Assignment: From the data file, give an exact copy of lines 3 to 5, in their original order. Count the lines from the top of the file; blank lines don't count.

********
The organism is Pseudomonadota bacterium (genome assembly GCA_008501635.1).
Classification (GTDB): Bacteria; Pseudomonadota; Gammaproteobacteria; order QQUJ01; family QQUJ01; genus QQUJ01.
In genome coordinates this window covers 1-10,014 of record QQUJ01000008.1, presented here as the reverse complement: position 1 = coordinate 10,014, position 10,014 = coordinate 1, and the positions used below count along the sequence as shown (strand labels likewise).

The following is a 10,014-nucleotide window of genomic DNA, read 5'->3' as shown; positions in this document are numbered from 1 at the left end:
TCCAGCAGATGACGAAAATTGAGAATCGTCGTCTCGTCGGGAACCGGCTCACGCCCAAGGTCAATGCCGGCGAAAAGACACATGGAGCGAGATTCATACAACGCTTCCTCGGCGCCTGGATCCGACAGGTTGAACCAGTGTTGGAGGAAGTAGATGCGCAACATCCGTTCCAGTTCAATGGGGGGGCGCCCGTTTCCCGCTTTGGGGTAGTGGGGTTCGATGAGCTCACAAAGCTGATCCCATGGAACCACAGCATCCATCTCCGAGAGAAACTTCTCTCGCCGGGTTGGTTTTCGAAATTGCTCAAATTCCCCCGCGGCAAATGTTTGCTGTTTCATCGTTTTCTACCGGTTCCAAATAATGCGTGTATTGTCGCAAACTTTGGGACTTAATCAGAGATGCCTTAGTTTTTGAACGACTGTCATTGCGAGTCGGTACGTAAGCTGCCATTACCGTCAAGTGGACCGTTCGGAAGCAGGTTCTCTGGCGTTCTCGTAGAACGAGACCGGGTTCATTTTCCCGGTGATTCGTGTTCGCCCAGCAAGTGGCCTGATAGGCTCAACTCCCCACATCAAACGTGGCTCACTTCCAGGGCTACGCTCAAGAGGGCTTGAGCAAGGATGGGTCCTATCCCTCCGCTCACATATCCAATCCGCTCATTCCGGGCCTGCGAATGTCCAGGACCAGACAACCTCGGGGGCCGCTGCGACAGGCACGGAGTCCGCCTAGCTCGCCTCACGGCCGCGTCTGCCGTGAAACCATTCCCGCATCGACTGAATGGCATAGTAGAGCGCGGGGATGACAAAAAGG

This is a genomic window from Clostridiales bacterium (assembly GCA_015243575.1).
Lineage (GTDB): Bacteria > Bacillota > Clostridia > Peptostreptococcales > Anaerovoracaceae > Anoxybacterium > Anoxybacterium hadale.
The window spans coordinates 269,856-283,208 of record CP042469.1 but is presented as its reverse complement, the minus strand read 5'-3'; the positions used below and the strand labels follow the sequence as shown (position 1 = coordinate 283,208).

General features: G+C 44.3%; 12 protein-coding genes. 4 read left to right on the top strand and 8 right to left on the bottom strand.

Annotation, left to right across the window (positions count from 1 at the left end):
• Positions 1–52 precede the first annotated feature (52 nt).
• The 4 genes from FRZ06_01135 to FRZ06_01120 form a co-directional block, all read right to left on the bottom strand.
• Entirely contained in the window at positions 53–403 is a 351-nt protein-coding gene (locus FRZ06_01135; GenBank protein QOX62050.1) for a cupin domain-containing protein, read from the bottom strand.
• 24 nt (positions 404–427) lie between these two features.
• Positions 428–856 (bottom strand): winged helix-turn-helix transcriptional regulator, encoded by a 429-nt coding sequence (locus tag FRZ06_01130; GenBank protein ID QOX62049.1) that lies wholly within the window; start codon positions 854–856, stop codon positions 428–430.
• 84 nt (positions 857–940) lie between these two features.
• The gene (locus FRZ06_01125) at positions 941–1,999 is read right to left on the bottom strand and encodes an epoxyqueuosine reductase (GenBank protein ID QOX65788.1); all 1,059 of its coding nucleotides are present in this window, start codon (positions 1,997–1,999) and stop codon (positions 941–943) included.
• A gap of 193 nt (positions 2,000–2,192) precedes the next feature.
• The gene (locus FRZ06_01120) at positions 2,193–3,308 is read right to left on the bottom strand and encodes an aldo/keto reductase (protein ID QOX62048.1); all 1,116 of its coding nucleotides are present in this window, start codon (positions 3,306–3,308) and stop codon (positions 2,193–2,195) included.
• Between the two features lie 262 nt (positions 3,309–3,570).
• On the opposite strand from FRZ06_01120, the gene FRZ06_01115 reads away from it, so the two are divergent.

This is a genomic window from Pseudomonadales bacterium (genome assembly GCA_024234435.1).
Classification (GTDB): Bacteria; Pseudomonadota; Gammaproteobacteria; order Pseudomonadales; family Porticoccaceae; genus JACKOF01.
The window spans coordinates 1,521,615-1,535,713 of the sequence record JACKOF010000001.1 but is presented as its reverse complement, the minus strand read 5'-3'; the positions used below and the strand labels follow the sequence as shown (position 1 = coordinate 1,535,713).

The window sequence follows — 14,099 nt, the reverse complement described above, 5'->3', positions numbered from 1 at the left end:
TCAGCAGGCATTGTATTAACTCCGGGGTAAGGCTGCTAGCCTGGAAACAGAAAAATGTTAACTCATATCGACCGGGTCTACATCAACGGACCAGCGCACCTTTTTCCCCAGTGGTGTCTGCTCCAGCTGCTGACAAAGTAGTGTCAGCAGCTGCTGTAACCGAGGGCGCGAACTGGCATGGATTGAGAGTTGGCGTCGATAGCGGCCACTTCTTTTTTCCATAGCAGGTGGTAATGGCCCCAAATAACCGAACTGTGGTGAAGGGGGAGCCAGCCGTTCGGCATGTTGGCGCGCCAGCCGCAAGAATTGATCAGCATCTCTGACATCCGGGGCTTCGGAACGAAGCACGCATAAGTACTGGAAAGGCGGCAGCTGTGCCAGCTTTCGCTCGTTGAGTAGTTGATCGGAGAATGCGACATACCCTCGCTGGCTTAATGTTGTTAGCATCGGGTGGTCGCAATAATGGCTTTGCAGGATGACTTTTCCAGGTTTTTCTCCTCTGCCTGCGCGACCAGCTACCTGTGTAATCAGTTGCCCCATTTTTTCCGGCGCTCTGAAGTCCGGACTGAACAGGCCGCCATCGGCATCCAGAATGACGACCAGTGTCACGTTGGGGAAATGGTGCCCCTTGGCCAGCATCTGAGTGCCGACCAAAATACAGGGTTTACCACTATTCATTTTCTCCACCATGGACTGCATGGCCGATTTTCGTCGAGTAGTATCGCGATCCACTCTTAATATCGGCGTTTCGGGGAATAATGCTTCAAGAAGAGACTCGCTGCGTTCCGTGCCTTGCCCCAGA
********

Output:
In genome coordinates this window covers 1-10,014 of record QQUJ01000008.1, presented here as the reverse complement: position 1 = coordinate 10,014, position 10,014 = coordinate 1, and the positions used below count along the sequence as shown (strand labels likewise).

The following is a 10,014-nucleotide window of genomic DNA, read 5'->3' as shown; positions in this document are numbered from 1 at the left end:
TCCAGCAGATGACGAAAATTGAGAATCGTCGTCTCGTCGGGAACCGGCTCACGCCCAAGGTCAATGCCGGCGAAAAGACACATGGAGCGAGATTCATACAACGCTTCCTCGGCGCCTGGATCCGACAGGTTGAACCAGTGTTGGAGGAAGTAGATGCGCAACATCCGTTCCAGTTCAATGGGGGGGCGCCCGTTTCCCGCTTTGGGGTAGTGGGGTTCGATGAGCTCACAAAGCTGATCCCATGGAACCACAGCATCCATCTCCGAGAGAAACTTCTCTCGCCGGGTTGGTTTTCGAAATTGCTCAAATTCCCCCGCGGCAAATGTTTGCTGTTTCATCGTTTTCTACCGGTTCCAAATAATGCGTGTATTGTCGCAAACTTTGGGACTTAATCAGAGATGCCTTAGTTTTTGAACGACTGTCATTGCGAGTCGGTACGTAAGCTGCCATTACCGTCAAGTGGACCGTTCGGAAGCAGGTTCTCTGGCGTTCTCGTAGAACGAGACCGGGTTCATTTTCCCGGTGATTCGTGTTCGCCCAGCAAGTGGCCTGATAGGCTCAACTCCCCACATCAAACGTGGCTCACTTCCAGGGCTACGCTCAAGAGGGCTTGAGCAAGGATGGGTCCTATCCCTCCGCTCACATATCCAATCCGCTCATTCCGGGCCTGCGAATGTCCAGGACCAGACAACCTCGGGGGCCGCTGCGACAGGCACGGAGTCCGCCTAGCTCGCCTCACGGCCGCGTCTGCCGTGAAACCATTCCCGCATCGACTGAATGGCATAGTAGAGCGCGGGGATGACAAAAAGG